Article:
Kanal Movie Review
Wajda may very well have produced his finest film ever in 1957 with Kanal (literally "Canal"), about the dying days of the two-month long Polish resistance against the Germans in late 1944 (though the setting is real, the story itself appears completely fictional). The film begins with the usual sparring in the ghetto, as Nazis are killed by guerrillas then hunted down by an endless flood of soldiers behind them. Eventually the war is lost (and a narrator intones mournfully that we're witnessing a tragedy right at the beginning, so I'm not spoiling anything) and the remaining few dozen survivors reluctantly enter the sewers of Warsaw to try and escape to a liberated part of town.
Very quickly, the group splits up into small enclaves of survivors, most of whom are utterly lost and afraid in the dark and foul environment of the sewers. The story splits apart as we follow a selection of these groups: Largely consisting of resistance soldiers who skirmish with Nazis on their trail. But one duo stands out: A freedom fighter and his girlfriend, a lovely yet streetwise woman (Teresa Izewska) who normally spends long hours in the sewers looking for valuable cast-off goods. She seems to have the most hope leading her war-torn and injured boyfriend to safety, but in the end even her quest is for naught.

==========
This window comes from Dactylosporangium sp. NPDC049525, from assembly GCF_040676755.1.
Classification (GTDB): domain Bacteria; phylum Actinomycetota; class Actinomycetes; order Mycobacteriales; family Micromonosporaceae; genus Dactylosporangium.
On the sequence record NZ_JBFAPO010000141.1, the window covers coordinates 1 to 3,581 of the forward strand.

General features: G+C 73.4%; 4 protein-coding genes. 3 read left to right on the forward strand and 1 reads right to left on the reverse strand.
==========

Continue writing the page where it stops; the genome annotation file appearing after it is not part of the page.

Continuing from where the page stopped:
The myriad booby traps and the ever-encroaching threat of Nazis are nothing compared to the intense claustrophobia experienced in the sewers, and one quickly starts to wonder how on earth Wajda actually shot a film down there.
Wajda's never been my favorite director, and even Kanal has its flaws, brought on by Wajda's over-earnestness that can lend a feeling of History 101 absurdity to his movie. But Kanal also offers Wajda at his most restrained and the top of his technical craft. If you see one film of his, see this one.
Kanal is included on Criterion's new box set of Wajda's war trilogy, including the skippable A Generation and the highly-regarded Ashes and Diamonds. Kanal includes an interview with Wajda along with production photos.